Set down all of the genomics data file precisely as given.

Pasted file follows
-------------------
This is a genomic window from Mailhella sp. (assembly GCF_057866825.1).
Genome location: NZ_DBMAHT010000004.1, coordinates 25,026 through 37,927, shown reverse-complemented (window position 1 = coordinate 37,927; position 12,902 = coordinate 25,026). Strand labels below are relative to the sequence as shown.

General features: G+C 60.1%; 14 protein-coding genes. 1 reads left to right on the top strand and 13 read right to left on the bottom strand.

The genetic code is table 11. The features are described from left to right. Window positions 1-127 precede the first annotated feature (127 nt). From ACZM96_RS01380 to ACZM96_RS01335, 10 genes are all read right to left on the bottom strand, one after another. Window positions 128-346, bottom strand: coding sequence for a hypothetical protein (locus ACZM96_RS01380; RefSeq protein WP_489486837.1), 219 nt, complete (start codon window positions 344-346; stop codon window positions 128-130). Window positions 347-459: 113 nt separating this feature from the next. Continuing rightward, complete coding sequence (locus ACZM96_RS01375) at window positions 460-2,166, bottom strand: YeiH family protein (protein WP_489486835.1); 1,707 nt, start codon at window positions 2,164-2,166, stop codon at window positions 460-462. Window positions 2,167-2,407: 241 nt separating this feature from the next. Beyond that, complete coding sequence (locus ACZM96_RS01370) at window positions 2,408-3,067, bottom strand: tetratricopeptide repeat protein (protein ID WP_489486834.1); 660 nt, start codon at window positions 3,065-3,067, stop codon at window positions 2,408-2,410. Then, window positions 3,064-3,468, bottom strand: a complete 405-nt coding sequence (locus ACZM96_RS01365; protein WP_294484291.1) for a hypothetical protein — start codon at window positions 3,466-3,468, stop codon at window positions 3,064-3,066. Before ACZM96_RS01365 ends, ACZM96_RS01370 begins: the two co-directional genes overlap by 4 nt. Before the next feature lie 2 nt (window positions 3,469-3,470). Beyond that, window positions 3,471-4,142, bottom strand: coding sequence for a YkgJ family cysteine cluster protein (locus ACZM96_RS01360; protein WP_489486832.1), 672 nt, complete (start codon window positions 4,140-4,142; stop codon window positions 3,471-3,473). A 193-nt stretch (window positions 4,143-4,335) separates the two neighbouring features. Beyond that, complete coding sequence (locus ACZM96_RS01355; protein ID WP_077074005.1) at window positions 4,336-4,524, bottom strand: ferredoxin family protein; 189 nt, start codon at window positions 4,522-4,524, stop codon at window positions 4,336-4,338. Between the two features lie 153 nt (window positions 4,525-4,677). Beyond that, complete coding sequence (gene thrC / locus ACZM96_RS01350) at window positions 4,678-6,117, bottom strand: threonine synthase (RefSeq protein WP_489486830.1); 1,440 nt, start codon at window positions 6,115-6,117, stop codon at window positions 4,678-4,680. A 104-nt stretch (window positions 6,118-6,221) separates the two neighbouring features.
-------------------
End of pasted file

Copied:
This is a genomic window from Mailhella sp. (assembly GCF_057866825.1).
Genome location: NZ_DBMAHT010000004.1, coordinates 25,026 through 37,927, shown reverse-complemented (window position 1 = coordinate 37,927; position 12,902 = coordinate 25,026). Strand labels below are relative to the sequence as shown.

General features: G+C 60.1%; 14 protein-coding genes. 1 reads left to right on the top strand and 13 read right to left on the bottom strand.

The genetic code is table 11. The features are described from left to right. Window positions 1-127 precede the first annotated feature (127 nt). From ACZM96_RS01380 to ACZM96_RS01335, 10 genes are all read right to left on the bottom strand, one after another. Window positions 128-346, bottom strand: coding sequence for a hypothetical protein (locus ACZM96_RS01380; RefSeq protein WP_489486837.1), 219 nt, complete (start codon window positions 344-346; stop codon window positions 128-130). Window positions 347-459: 113 nt separating this feature from the next. Continuing rightward, complete coding sequence (locus ACZM96_RS01375) at window positions 460-2,166, bottom strand: YeiH family protein (protein WP_489486835.1); 1,707 nt, start codon at window positions 2,164-2,166, stop codon at window positions 460-462. Window positions 2,167-2,407: 241 nt separating this feature from the next. Beyond that, complete coding sequence (locus ACZM96_RS01370) at window positions 2,408-3,067, bottom strand: tetratricopeptide repeat protein (protein ID WP_489486834.1); 660 nt, start codon at window positions 3,065-3,067, stop codon at window positions 2,408-2,410. Then, window positions 3,064-3,468, bottom strand: a complete 405-nt coding sequence (locus ACZM96_RS01365; protein WP_294484291.1) for a hypothetical protein — start codon at window positions 3,466-3,468, stop codon at window positions 3,064-3,066. Before ACZM96_RS01365 ends, ACZM96_RS01370 begins: the two co-directional genes overlap by 4 nt. Before the next feature lie 2 nt (window positions 3,469-3,470). Beyond that, window positions 3,471-4,142, bottom strand: coding sequence for a YkgJ family cysteine cluster protein (locus ACZM96_RS01360; protein WP_489486832.1), 672 nt, complete (start codon window positions 4,140-4,142; stop codon window positions 3,471-3,473). A 193-nt stretch (window positions 4,143-4,335) separates the two neighbouring features. Beyond that, complete coding sequence (locus ACZM96_RS01355; protein ID WP_077074005.1) at window positions 4,336-4,524, bottom strand: ferredoxin family protein; 189 nt, start codon at window positions 4,522-4,524, stop codon at window positions 4,336-4,338. Between the two features lie 153 nt (window positions 4,525-4,677). Beyond that, complete coding sequence (gene thrC / locus ACZM96_RS01350) at window positions 4,678-6,117, bottom strand: threonine synthase (RefSeq protein WP_489486830.1); 1,440 nt, start codon at window positions 6,115-6,117, stop codon at window positions 4,678-4,680. A 104-nt stretch (window positions 6,118-6,221) separates the two neighbouring features.